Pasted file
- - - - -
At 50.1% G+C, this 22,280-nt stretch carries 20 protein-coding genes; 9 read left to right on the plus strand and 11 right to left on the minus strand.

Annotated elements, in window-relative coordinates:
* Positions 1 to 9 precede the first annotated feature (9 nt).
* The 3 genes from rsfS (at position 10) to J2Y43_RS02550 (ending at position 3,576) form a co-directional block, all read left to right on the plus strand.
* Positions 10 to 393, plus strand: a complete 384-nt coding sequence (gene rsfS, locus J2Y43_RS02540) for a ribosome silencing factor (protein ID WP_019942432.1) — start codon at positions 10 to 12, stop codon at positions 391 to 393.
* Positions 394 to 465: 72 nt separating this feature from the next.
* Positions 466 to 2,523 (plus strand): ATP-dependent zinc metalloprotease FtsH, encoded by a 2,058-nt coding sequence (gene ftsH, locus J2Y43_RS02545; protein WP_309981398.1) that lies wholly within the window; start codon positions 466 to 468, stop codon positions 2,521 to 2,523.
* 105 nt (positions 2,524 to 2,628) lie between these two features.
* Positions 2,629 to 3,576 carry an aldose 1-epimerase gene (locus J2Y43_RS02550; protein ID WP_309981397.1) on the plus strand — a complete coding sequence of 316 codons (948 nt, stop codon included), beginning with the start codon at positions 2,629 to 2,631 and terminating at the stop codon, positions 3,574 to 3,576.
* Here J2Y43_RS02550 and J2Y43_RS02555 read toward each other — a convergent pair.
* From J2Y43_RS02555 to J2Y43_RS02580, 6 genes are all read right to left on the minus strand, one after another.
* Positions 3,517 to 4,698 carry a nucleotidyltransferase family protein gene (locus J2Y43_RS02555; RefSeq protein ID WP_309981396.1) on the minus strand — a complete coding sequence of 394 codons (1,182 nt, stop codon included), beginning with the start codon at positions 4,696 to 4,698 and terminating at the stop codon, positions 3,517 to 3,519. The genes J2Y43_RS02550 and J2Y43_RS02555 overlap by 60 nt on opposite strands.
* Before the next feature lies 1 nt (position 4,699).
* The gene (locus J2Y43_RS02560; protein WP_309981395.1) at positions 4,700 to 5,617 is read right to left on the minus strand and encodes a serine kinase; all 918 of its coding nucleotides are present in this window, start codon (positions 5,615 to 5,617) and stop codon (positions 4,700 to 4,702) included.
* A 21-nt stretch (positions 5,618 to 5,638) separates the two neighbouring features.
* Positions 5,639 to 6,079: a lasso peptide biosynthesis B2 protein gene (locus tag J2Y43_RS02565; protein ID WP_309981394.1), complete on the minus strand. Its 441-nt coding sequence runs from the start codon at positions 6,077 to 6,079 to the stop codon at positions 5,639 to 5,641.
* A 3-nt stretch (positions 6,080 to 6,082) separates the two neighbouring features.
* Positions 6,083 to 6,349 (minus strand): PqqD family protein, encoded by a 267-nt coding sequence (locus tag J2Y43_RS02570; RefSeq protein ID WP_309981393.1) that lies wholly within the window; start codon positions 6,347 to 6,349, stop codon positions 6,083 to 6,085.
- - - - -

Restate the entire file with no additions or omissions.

At 50.1% G+C, this 22,280-nt stretch carries 20 protein-coding genes; 9 read left to right on the plus strand and 11 right to left on the minus strand.

Annotated elements, in window-relative coordinates:
* Positions 1 to 9 precede the first annotated feature (9 nt).
* The 3 genes from rsfS (at position 10) to J2Y43_RS02550 (ending at position 3,576) form a co-directional block, all read left to right on the plus strand.
* Positions 10 to 393, plus strand: a complete 384-nt coding sequence (gene rsfS, locus J2Y43_RS02540) for a ribosome silencing factor (protein ID WP_019942432.1) — start codon at positions 10 to 12, stop codon at positions 391 to 393.
* Positions 394 to 465: 72 nt separating this feature from the next.
* Positions 466 to 2,523 (plus strand): ATP-dependent zinc metalloprotease FtsH, encoded by a 2,058-nt coding sequence (gene ftsH, locus J2Y43_RS02545; protein WP_309981398.1) that lies wholly within the window; start codon positions 466 to 468, stop codon positions 2,521 to 2,523.
* 105 nt (positions 2,524 to 2,628) lie between these two features.
* Positions 2,629 to 3,576 carry an aldose 1-epimerase gene (locus J2Y43_RS02550; protein ID WP_309981397.1) on the plus strand — a complete coding sequence of 316 codons (948 nt, stop codon included), beginning with the start codon at positions 2,629 to 2,631 and terminating at the stop codon, positions 3,574 to 3,576.
* Here J2Y43_RS02550 and J2Y43_RS02555 read toward each other — a convergent pair.
* From J2Y43_RS02555 to J2Y43_RS02580, 6 genes are all read right to left on the minus strand, one after another.
* Positions 3,517 to 4,698 carry a nucleotidyltransferase family protein gene (locus J2Y43_RS02555; RefSeq protein ID WP_309981396.1) on the minus strand — a complete coding sequence of 394 codons (1,182 nt, stop codon included), beginning with the start codon at positions 4,696 to 4,698 and terminating at the stop codon, positions 3,517 to 3,519. The genes J2Y43_RS02550 and J2Y43_RS02555 overlap by 60 nt on opposite strands.
* Before the next feature lies 1 nt (position 4,699).
* The gene (locus J2Y43_RS02560; protein WP_309981395.1) at positions 4,700 to 5,617 is read right to left on the minus strand and encodes a serine kinase; all 918 of its coding nucleotides are present in this window, start codon (positions 5,615 to 5,617) and stop codon (positions 4,700 to 4,702) included.
* A 21-nt stretch (positions 5,618 to 5,638) separates the two neighbouring features.
* Positions 5,639 to 6,079: a lasso peptide biosynthesis B2 protein gene (locus tag J2Y43_RS02565; protein ID WP_309981394.1), complete on the minus strand. Its 441-nt coding sequence runs from the start codon at positions 6,077 to 6,079 to the stop codon at positions 5,639 to 5,641.
* A 3-nt stretch (positions 6,080 to 6,082) separates the two neighbouring features.
* Positions 6,083 to 6,349 (minus strand): PqqD family protein, encoded by a 267-nt coding sequence (locus tag J2Y43_RS02570; RefSeq protein ID WP_309981393.1) that lies wholly within the window; start codon positions 6,347 to 6,349, stop codon positions 6,083 to 6,085.